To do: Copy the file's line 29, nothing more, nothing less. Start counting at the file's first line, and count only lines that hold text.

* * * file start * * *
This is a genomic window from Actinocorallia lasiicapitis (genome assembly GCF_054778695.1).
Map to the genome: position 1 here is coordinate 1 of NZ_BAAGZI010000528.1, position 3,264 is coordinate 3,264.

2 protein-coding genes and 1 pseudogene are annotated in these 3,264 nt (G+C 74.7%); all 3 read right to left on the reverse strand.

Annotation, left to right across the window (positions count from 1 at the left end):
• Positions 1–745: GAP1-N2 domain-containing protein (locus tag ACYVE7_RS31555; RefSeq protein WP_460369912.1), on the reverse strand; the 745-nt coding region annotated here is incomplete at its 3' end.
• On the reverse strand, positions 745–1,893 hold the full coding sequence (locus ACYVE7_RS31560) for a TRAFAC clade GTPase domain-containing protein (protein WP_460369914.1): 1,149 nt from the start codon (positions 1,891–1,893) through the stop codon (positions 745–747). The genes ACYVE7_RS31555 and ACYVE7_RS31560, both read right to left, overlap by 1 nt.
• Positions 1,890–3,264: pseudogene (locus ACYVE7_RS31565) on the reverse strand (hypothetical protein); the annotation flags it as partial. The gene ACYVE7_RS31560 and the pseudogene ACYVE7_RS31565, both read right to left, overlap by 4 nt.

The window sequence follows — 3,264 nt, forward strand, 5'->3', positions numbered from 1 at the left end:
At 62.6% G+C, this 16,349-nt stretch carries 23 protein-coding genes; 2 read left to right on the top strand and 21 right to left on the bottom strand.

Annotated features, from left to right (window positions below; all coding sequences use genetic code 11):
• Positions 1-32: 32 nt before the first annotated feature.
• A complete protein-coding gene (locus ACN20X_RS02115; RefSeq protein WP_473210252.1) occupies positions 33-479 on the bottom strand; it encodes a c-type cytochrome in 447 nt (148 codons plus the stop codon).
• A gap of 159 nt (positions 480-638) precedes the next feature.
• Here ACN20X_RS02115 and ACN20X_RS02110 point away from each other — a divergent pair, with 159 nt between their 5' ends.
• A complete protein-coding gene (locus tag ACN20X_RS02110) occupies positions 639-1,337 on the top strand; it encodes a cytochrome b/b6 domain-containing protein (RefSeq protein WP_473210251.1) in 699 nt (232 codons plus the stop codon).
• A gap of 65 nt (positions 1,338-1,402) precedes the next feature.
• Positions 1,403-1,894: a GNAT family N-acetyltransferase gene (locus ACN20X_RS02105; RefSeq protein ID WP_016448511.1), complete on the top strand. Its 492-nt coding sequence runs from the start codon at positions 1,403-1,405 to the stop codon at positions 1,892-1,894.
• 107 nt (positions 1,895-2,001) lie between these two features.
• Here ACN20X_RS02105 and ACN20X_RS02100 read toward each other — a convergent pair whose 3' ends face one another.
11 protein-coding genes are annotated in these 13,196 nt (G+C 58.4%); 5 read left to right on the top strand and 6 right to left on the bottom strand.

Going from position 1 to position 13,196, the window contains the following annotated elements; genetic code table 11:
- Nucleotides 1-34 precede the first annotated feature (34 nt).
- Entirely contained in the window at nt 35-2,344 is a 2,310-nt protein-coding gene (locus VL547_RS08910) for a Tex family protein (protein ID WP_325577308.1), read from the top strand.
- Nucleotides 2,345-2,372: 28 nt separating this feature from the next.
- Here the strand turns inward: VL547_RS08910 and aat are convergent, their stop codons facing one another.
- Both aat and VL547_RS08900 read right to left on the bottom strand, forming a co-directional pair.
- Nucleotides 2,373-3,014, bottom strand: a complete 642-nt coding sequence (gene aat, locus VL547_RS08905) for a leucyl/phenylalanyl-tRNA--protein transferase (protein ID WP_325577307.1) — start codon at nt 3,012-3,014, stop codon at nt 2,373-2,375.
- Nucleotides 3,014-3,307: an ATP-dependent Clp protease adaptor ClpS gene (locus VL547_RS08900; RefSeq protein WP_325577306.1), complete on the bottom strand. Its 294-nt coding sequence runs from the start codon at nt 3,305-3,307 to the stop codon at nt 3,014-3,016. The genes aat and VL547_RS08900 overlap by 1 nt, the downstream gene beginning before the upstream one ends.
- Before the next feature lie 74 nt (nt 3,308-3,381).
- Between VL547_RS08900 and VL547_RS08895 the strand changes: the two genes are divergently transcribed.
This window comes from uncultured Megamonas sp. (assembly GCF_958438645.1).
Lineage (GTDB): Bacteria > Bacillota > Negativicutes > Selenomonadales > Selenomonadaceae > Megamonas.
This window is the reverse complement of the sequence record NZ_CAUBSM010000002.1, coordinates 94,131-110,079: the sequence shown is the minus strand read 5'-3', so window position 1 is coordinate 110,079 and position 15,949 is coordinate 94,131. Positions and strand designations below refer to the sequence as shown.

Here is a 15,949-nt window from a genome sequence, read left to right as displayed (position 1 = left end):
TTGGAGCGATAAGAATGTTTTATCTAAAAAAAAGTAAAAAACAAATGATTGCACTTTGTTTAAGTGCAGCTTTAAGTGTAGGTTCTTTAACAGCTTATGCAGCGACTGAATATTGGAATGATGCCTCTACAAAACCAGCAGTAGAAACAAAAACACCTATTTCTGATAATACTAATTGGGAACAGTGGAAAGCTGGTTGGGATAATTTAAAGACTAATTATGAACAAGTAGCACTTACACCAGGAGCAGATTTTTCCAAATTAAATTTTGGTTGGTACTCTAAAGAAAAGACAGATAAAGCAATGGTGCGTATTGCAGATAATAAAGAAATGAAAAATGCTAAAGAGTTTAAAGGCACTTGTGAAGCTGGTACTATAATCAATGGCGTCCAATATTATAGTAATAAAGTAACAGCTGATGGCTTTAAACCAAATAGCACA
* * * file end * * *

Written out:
- Before the next feature lie 74 nt (nt 3,308-3,381).